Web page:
Brian Wilson: Long Promised Road
by George Wolf
“Genius” is a term often thrown around too casually, but about one third of the way through Long Promised Road, a moment drops that leaves little doubt Brian Wilson fits the bill.
Veteran producer Don Was sits in a recording studio with the original masters of God Only Knows, the classic pop symphony Wilson wrote and produced for The Beach Boys in 1966. As Was isolates track after track of those ethereal harmonies, he’s left to just shake his head in amazement.
“I’ve been making records for 40 years, and I have no idea what he’s doing.”
Credited with being an innovator of recording studio possibilities and the architect of the unmistakable Beach Boys sound, Brian has a long list of music business admirers, and director/co-writer Brent Wilson lines up an array of famous faces to sing Brian’s praises. From Elton to Springsteen, Foo Fighters to Nick Jonas and more, we hear nothing but well-earned respect and praise for a once-in-a-lifetime virtuoso.
And that’s great, but it’s not exactly anything new.
What makes Long Promised Road resonate is the time we spend with the man himself, in rare moments when Brian feels safe enough to let his guard down and revisit people and places from his life and career.
Our guide is the film’s co writer Jason Fine, a longtime journalist who gained Brian’s trust over the course of several years and many conversations. Brian started hearing voices at age 21, and he is still troubled by mental health issues which can make formal, sit down interviews uncomfortable for him. So instead, Jason and Brian take to the road for some engaging carpool conversation.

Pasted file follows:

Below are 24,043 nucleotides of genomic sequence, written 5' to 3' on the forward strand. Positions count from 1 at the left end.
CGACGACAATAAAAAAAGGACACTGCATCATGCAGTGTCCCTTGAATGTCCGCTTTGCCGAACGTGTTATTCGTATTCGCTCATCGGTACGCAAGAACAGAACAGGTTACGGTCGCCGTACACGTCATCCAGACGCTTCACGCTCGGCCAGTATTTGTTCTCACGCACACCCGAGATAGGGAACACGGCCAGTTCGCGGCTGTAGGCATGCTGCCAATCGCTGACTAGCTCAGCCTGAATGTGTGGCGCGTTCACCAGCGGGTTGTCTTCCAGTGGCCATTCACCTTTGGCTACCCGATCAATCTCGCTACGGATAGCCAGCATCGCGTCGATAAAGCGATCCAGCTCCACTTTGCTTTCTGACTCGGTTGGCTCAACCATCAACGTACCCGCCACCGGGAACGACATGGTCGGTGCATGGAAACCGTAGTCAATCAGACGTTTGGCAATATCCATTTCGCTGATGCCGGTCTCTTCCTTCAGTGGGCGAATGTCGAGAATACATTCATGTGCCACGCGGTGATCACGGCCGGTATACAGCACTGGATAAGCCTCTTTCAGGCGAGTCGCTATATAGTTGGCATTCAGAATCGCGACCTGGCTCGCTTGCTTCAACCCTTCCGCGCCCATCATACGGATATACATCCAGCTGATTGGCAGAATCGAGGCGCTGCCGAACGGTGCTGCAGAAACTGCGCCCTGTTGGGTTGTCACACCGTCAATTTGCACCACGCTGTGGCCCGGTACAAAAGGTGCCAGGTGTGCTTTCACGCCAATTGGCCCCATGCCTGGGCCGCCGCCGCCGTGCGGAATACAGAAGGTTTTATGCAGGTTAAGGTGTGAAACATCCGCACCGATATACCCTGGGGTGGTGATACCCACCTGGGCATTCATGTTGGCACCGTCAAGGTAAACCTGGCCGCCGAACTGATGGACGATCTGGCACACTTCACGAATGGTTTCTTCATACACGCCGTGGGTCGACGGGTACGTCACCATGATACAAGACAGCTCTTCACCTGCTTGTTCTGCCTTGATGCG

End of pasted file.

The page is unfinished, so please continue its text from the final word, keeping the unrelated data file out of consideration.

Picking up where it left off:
They tool around Brian’s old California stomping grounds (some of which are now actual landmarks saluting him and The Beach Boys) as Jason asks about the past and Brian answers, while often calling out song requests for Jason to cue up in the car. Through it all, Brian comes across as a dear, sweet soul with minimal ego (he excitedly introduces himself to Vanna White in a diner), full of deep feeling and affection for those who’ve touched his life (even his father Murray and his longtime doctor Eugene Landy – whose relationships with Brian were at best volatile and at worst criminal).
Director Wilson (Streetlight Harmonies) intersperses the conversation with some terrific archival footage, at one point layering film of a young Brian directing the famous “Wrecking Crew” of studio musicians alongside more recent footage of him onstage and in studio. It’s a wonderful juxtaposition that brings the film full circle, giving us both a warm and often moving look back with a fragile genius and an illuminating glimpse of the maestro in his element.